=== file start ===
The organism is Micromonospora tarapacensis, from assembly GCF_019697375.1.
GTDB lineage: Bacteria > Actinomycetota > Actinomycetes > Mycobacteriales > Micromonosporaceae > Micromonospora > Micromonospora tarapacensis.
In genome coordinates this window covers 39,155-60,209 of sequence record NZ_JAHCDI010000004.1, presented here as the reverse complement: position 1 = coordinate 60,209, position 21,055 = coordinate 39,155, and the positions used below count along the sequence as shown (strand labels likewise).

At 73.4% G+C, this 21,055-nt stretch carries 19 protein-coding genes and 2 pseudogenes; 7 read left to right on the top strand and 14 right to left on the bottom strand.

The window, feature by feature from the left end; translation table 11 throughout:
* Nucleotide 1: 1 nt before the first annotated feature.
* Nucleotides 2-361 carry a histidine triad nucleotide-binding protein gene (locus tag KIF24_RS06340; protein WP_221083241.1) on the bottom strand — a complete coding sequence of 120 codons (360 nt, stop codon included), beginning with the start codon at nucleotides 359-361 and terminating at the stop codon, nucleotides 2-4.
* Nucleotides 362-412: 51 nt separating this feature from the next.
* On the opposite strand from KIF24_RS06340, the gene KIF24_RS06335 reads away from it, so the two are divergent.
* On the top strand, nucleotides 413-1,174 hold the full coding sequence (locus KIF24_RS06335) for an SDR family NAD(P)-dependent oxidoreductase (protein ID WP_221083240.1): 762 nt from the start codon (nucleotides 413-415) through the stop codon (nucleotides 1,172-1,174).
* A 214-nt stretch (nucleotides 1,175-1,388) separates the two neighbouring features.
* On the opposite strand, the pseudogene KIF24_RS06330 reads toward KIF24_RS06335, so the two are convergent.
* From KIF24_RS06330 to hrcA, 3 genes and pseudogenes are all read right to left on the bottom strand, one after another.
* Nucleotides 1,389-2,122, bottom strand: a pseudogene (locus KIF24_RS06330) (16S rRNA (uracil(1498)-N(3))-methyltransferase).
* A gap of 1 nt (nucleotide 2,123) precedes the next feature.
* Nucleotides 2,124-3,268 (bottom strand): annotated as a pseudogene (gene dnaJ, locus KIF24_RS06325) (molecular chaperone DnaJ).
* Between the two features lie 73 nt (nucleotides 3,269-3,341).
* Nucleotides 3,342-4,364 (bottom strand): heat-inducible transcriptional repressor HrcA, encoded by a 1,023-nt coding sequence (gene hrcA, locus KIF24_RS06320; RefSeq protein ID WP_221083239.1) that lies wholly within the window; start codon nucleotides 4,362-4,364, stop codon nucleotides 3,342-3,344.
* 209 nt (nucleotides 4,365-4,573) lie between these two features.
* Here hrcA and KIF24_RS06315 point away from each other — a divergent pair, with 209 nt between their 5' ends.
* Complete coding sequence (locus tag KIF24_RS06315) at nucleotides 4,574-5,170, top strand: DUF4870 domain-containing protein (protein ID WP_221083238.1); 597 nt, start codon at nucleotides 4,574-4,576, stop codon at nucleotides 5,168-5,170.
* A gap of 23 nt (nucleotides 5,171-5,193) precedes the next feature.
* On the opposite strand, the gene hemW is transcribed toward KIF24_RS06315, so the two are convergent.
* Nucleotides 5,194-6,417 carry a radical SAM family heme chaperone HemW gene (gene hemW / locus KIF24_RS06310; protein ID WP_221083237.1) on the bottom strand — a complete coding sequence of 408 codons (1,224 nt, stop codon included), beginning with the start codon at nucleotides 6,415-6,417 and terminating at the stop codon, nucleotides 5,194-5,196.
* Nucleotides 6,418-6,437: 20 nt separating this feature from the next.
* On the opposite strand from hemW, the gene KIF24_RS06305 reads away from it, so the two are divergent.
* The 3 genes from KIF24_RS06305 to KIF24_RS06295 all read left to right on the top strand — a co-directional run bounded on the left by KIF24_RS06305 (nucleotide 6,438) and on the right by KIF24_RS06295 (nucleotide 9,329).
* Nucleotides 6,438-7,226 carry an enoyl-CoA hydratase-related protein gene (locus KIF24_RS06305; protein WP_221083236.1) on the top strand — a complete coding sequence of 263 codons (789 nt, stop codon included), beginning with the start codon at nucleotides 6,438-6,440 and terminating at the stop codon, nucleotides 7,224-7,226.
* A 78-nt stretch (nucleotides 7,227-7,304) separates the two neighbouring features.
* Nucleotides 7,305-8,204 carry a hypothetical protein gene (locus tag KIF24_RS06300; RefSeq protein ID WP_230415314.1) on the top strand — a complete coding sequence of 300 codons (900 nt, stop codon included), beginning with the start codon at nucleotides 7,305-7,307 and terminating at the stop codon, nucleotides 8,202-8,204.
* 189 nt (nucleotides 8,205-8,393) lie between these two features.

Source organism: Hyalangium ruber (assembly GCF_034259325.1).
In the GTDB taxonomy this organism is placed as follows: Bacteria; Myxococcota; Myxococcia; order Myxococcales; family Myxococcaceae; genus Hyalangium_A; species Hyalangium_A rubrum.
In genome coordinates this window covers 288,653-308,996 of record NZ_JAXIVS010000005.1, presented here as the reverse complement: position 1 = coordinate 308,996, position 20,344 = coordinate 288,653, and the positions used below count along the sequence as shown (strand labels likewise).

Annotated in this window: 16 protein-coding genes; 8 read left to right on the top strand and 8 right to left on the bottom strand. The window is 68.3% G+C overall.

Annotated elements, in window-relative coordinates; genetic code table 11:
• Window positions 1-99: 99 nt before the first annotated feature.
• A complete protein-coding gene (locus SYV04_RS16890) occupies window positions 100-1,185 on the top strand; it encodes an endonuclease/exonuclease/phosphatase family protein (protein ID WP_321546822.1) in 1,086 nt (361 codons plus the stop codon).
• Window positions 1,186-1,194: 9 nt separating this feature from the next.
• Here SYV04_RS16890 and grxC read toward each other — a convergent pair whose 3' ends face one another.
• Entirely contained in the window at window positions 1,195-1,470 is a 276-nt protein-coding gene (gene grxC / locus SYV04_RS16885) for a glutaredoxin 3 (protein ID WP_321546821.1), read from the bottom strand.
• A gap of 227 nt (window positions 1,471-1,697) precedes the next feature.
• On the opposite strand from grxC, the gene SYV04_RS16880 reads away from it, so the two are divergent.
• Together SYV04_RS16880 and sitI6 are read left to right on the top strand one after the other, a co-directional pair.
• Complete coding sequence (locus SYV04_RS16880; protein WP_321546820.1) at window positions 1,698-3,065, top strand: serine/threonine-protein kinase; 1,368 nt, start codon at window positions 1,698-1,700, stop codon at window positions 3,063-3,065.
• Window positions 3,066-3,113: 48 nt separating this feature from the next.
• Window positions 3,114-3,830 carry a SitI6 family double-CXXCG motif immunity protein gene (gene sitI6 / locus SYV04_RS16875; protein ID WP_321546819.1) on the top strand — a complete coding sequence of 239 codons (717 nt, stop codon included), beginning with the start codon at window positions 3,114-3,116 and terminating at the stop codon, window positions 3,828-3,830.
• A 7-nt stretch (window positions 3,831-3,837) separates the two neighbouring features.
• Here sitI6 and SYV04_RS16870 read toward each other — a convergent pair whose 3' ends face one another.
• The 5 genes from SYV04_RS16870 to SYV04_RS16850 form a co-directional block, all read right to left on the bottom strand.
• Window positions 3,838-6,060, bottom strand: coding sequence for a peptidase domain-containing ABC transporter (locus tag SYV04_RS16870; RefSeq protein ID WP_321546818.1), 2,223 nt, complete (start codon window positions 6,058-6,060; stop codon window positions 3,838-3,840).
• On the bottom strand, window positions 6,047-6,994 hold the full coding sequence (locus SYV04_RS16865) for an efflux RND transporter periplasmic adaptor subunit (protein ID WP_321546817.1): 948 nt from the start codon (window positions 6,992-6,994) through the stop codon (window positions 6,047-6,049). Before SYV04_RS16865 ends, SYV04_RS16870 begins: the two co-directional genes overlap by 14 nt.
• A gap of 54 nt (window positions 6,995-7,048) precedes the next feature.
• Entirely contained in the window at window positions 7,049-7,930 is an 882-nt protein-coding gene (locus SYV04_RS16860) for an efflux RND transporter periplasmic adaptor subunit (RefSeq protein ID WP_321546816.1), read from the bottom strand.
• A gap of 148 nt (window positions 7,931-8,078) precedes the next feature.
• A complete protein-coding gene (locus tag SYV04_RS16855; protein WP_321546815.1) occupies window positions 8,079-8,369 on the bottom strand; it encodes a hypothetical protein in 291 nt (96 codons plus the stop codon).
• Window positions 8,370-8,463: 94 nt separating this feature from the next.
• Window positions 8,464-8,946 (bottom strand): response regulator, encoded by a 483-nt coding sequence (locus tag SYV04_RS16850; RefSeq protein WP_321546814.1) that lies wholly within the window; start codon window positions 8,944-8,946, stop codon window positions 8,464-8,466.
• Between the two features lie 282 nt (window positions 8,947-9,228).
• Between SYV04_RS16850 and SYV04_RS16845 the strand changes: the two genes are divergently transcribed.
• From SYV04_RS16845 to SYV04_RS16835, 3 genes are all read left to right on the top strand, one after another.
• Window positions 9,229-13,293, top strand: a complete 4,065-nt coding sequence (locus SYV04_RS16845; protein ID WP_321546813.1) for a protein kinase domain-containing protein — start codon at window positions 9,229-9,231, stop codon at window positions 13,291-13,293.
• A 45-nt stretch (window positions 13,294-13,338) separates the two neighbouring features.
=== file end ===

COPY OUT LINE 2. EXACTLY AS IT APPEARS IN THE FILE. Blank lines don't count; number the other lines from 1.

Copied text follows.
GTDB lineage: Bacteria > Actinomycetota > Actinomycetes > Mycobacteriales > Micromonosporaceae > Micromonospora > Micromonospora tarapacensis.